Publisher: DC Comics
Writer(s): Jimmy Palmiotti, Amanda Conner, Paul Dini
Artwork: John Timms, Marc Deering, Bret Blevins, Jay Bone, Alex Sinclair (colours)
Release Date: 3rd May 2017
Harley Quinn’s investigation into the disappearing homeless in New York took a turn for the worse when she was kidnapped by the very people she was looking for. In some respects, her plan maybe worked a little too well, although though if there is one thing we should know by now, it’s never to bet against Harley.
Amanda Conner and Jimmy Palmiotti give the readers exactly what they expect – over-the-top violence, silly one-liners and an anti-hero who has a heart of gold. What makes Harley so dangerous is that she doesn’t just think outside of the box, she thinks outside of the box the normal box is kept in, with wildly unpredictable and often hilarious results. Suffice to say, this is exactly what we get this latest chapter. Despite being sedated multiple times in the previous issue she is able to calmly formulate a plan and carry it out here, proving once again that she is very much a (slightly insane) force of nature.
Conner and Palmiotti a focus on her supporting cast, namely Red Tool who has some ridiculous action sequences under the misguided attempt to rescue Harley from her captors. In some ways I wish Marvel and DC would just do the deal to allow the character he is a parody of to star alongside Harley, but after the Amalgam series during the 90s I can see why that won’t ever happen. Regardless, I had to stop for a short break from laughing so hard as he tried to use his grappling hook to avoid death.
John Timms draws such a gorgeously detailed and photogenic version of Harley and the world she inhabits. He clearly takes a lot of time over the characters he pencils, sometimes to a fault. There are only beautiful people in his version of the DCU, giving a usually grimy and dark universe its own unique visual style, and that is okay. His panels are visual food for your eyes and the action sequences flow with a grotesque beauty that always feels animated.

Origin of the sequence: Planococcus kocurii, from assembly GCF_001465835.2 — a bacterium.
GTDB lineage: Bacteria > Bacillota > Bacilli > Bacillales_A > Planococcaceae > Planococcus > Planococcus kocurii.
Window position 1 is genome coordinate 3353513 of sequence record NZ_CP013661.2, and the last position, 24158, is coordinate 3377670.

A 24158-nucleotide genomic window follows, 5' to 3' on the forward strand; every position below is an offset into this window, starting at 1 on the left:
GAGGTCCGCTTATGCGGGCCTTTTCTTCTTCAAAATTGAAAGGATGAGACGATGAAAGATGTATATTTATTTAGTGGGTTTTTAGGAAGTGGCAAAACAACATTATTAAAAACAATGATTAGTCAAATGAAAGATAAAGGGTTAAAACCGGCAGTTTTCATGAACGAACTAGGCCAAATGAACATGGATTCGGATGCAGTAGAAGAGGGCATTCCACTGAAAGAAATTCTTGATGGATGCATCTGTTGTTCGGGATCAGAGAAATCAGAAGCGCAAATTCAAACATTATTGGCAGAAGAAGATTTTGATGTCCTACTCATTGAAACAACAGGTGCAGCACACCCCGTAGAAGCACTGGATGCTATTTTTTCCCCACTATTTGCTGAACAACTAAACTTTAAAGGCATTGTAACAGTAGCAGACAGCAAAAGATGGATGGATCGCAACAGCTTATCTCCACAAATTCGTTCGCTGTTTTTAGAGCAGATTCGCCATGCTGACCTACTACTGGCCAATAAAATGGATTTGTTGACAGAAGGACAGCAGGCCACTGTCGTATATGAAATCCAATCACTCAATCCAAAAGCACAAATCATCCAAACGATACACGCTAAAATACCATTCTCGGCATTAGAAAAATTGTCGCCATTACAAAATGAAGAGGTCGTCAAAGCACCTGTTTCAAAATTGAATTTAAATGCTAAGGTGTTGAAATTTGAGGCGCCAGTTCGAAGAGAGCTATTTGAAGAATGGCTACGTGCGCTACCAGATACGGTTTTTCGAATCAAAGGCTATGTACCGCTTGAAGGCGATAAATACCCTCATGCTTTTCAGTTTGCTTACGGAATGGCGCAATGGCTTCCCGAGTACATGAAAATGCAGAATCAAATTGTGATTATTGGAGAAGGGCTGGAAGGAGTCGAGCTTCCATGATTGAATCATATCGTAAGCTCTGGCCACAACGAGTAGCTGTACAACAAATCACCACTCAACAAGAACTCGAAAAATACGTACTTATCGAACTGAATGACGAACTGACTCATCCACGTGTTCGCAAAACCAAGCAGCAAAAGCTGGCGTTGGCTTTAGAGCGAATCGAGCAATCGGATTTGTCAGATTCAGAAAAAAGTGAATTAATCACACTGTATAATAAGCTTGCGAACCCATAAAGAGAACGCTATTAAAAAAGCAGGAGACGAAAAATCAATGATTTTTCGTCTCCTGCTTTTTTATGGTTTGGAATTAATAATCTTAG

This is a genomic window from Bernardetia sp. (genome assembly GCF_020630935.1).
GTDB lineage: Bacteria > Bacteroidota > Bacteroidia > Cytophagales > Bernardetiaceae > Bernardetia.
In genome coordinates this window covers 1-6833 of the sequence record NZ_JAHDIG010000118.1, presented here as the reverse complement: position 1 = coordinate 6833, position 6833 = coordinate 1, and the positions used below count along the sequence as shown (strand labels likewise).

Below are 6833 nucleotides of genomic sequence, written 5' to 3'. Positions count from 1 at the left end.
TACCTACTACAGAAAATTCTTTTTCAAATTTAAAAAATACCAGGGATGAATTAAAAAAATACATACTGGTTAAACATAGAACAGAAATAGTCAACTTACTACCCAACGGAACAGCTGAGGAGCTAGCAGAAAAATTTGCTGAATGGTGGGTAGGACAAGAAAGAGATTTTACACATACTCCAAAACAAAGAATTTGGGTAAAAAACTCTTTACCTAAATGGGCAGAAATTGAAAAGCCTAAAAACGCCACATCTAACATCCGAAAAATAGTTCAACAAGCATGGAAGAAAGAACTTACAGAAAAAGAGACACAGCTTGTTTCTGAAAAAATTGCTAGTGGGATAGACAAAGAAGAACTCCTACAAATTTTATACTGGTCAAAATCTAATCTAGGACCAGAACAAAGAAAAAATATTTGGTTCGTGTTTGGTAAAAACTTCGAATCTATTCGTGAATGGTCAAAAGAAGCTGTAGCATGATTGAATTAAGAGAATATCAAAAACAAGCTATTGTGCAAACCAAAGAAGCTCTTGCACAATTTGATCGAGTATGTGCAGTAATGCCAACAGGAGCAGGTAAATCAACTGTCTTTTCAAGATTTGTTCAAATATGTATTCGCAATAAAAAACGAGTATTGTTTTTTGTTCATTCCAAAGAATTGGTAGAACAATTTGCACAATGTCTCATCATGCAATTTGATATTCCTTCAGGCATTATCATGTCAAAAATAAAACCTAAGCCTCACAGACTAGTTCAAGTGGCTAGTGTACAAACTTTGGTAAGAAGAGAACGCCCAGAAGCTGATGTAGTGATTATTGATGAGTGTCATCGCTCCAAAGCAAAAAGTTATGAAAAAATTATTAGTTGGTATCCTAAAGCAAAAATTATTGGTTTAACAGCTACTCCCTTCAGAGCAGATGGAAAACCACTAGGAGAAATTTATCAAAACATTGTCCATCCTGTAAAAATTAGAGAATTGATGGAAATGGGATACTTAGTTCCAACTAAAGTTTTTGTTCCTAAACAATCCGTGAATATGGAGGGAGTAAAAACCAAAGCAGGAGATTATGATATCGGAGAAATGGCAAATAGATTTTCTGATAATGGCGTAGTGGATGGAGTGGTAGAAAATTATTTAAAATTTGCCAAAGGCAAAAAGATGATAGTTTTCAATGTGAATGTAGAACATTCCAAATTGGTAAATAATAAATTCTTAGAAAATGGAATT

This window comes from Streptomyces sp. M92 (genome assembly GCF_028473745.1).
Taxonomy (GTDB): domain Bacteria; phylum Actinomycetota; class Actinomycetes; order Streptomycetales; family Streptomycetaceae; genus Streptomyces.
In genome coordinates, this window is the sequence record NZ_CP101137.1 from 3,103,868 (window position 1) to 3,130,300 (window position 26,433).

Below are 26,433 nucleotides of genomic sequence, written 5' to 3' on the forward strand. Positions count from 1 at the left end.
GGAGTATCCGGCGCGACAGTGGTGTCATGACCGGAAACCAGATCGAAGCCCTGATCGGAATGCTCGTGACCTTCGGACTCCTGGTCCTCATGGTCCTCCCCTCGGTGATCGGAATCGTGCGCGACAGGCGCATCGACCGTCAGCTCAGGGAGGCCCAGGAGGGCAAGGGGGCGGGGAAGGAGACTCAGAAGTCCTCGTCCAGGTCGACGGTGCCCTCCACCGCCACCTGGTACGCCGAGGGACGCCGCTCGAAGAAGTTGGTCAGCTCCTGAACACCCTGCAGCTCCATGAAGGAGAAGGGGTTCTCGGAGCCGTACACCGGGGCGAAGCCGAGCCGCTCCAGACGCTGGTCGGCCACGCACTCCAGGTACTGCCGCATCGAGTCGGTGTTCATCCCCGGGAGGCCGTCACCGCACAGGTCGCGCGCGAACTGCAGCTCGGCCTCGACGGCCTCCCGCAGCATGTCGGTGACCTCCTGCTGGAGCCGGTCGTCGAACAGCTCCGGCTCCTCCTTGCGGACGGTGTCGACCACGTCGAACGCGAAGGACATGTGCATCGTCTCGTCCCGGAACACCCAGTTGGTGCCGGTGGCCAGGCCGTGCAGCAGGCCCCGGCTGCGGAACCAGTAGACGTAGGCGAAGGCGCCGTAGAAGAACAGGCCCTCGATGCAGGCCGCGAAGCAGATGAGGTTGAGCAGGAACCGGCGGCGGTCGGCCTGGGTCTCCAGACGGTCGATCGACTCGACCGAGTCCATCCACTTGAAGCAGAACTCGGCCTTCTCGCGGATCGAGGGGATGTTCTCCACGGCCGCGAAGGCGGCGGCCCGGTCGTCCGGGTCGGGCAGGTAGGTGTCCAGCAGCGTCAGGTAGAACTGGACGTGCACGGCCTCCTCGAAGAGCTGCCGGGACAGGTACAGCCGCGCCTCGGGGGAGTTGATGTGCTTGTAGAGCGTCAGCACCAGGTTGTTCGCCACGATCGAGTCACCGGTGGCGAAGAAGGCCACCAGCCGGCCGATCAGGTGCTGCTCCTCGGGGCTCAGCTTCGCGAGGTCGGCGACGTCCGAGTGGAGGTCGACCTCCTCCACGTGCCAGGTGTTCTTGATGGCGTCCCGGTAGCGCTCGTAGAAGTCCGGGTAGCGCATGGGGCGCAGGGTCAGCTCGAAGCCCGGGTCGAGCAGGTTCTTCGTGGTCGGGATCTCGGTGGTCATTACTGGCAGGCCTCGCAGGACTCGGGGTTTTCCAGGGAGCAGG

Alex Sinclair once again supports Timms with his uniquely vibrant colour palette, Harley’s reign of destruction is bathed in so much red rain! A lot of the events in this issue take place at dusk which bathes the majority of panels in a reddish hue anyway but Sinclair finds a way to allow the gallons of blood to really stand out which is just incredible.
The backup story written by Jimmy Palmiotti and Paul Dini once again returns us to Harley’s origins in the animated universe and we see the results of Harley’s mistake last issue. Though short, the backup is a nice injection of nostalgia for those of us who watched the show as kids, it also a nice reminder of how far Harley has come since leaving the Joker all those years ago. The characters are a little goofier than you would expect from a Batman story but there is an edge to the tale that keep it in line with the tone of modern day Harley Quinn.
The main story has a few loose ends that have not yet been addressed, Harley Sinn for example, but it feels like the next arc will flow naturally into that. This issue is not really for new readers since it is the final part of this story, but lapsed fans should be able to catch up fairly quickly with what is here. It is nice to see some of Harley’s supporting cast getting bigger roles, even if it is mostly played for laughs, although her little piece of the DCU feels slightly out of sync with the rest to be fair.
This series continues to be one of the most fun books available today, and one that wholeheartedly embraces the chaotic nature of its main character without making her feel un-relatable or unlikable. There is an innocence to Harley which, coupled with a strong sense of justice, makes her series a must-read for those looking for some light-hearted fun.
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The writer of this piece was: Dave MacPhail
John Tweets from @ShinKagato